“Ransomware” may be a term familiar to many; however, there are still a lot of people out there who do not have a very clear idea of what ransomware exactly is. As we can understand by the name itself, ransomware involves the use of ‘ransom’ to carry out the practices it requires.
Ransom refers to the sum of money demanded or paid for the release of a captive. Similarly, ransomware is a subdivision of a virus in which the information on a targeted user’s computer is locked, usually by encryption, and payment is demanded before the ransomed data is decrypted and returned to the victim.
The reason for ransomware attacks is usually monetary, and unlike other types of viruses, the targeted user is usually informed that he has been ‘attacked’ and is given specifications for how to recuperate from the attack. Payment is often demanded in a virtual currency such as bitcoin so that the cybercriminal’s identity remains concealed. A simple way to understand ransomware is to compare it to the way ransom is demanded in abduction cases, but in this case, it is an attack on data or information.
Ransomware malware is transmitted via venomous email attachments, spoilt software apps, infected exterior storage devices and damaged websites. An accelerating number of invasions have used remote desktop protocol and other perspectives that don’t depend on any type of user interactivity.
In a lock screen modification of a ransomware invasion, the malware may alter the user’s login details for a computing device. In a data abducting attack, the malware may encrypt files on the damaged device, as well as other interrelated network mechanisms.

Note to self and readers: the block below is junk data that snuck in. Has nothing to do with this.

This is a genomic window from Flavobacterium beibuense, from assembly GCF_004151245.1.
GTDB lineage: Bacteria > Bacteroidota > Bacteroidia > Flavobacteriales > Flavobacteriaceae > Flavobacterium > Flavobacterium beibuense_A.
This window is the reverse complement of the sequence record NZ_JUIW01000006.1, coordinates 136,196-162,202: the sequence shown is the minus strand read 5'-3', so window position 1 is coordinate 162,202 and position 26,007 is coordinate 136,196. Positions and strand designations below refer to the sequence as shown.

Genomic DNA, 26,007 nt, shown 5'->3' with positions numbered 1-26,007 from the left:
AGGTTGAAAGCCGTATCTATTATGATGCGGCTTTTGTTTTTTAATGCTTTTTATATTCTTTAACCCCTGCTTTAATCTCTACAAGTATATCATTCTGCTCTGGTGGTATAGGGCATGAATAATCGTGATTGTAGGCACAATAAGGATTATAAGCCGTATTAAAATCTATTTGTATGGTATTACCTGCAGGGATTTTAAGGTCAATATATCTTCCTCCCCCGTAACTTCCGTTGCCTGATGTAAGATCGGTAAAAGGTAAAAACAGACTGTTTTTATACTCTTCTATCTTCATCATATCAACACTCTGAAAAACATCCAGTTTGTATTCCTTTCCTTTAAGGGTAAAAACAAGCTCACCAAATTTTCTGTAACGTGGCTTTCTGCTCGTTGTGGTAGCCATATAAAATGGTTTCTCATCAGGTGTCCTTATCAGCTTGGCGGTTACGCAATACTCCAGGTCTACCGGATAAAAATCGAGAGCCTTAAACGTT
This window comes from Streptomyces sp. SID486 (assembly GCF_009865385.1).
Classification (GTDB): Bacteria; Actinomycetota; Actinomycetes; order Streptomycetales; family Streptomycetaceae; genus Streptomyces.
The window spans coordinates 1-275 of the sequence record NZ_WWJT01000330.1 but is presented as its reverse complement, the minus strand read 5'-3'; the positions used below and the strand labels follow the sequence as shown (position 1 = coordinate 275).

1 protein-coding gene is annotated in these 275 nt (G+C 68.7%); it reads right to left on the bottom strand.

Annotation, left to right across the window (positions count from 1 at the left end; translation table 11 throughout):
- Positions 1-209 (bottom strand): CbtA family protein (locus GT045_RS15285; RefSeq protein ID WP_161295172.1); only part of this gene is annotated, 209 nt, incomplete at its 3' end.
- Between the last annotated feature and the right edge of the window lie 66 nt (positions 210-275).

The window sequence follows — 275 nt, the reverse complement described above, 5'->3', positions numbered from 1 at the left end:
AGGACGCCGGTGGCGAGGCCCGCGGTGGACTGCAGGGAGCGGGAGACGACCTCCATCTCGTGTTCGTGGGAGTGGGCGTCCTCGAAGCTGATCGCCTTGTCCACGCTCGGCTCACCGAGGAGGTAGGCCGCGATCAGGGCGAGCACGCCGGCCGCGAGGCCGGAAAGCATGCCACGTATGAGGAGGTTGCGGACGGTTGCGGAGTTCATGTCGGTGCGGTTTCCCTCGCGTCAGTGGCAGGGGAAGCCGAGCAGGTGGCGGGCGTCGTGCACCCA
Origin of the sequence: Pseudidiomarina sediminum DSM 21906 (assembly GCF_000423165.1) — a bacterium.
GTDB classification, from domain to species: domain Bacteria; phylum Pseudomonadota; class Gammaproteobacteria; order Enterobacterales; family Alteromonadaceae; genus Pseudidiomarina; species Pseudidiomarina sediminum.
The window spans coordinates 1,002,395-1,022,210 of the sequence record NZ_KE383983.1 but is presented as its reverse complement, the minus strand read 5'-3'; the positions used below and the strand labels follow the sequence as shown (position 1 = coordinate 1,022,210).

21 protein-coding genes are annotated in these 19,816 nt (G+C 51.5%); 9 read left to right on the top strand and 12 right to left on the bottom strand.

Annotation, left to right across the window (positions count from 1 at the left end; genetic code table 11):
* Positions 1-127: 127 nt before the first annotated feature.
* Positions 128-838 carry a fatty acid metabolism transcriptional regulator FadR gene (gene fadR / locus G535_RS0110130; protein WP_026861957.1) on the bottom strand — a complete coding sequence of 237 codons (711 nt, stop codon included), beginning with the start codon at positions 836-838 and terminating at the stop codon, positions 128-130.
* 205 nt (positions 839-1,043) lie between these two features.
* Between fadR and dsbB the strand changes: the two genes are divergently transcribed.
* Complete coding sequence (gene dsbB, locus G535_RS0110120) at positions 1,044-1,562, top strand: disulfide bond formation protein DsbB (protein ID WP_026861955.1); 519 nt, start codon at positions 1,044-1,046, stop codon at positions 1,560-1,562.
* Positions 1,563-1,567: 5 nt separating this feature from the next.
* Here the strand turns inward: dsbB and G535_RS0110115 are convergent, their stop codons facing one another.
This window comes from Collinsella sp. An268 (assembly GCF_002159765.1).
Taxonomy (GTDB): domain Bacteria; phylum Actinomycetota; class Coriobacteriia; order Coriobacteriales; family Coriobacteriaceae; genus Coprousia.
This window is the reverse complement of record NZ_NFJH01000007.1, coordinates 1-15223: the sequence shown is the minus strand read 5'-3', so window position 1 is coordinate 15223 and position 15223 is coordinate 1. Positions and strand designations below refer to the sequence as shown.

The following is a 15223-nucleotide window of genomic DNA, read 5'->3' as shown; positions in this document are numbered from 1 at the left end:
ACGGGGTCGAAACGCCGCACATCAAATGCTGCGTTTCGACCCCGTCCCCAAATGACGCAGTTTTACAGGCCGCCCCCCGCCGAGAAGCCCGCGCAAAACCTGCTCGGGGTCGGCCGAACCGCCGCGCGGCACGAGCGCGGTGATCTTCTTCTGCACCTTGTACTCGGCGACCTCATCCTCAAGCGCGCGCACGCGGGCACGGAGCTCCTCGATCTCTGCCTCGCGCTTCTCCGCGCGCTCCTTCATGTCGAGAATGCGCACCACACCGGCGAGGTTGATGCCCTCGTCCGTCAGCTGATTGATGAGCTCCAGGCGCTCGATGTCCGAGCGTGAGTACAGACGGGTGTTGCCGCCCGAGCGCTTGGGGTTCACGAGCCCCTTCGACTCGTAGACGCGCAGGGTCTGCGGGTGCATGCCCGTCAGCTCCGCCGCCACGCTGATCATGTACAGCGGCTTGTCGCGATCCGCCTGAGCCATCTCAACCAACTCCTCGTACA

While early occasions of these invasions sometimes purely “locked” access to the web browser or to the Windows desktop – and did so in ways that often could be fairly easily reverse-engineered and reopened. Hackers have since created versions of ransomware that use strong, public-key encryption to deny access to files on the computer.
To probe deeper into what ransomware is, we can also look at some notable examples of ransomware attacks. Starting off, if we look at ‘GoldenEye’ we can see the ransomware attacks which happened in Ukraine. It hit the national bank, state power company and Kiev’s largest airport on June 27, 2017. These attacks were driven by GoldenEye ransomware, which is considered a blend of Petya and another ransomware, called Mischa.
GoldenEye will save computer systems from being booted up and from targeted user’s reclaiming any stored data. When the user reboots, instead of Windows they could see a skull and crossbones splash screens with a ransom demand. Similarly, ‘Locky‘ is as vicious as ransomware can get. Locky’s inventors seem to have thought of everything, not only encrypting a variety of data files, but even Bitcoin wallets and Windows Volume Snapshot Service (VSS) files in case users attempt and retrieve files using that.
It extends to attached shares and even other computers and servers. It uses strong encryption and has found numerous high-profile victims. Other examples may include GandCrab, Cryptolocker and WannaCry, just to name a few.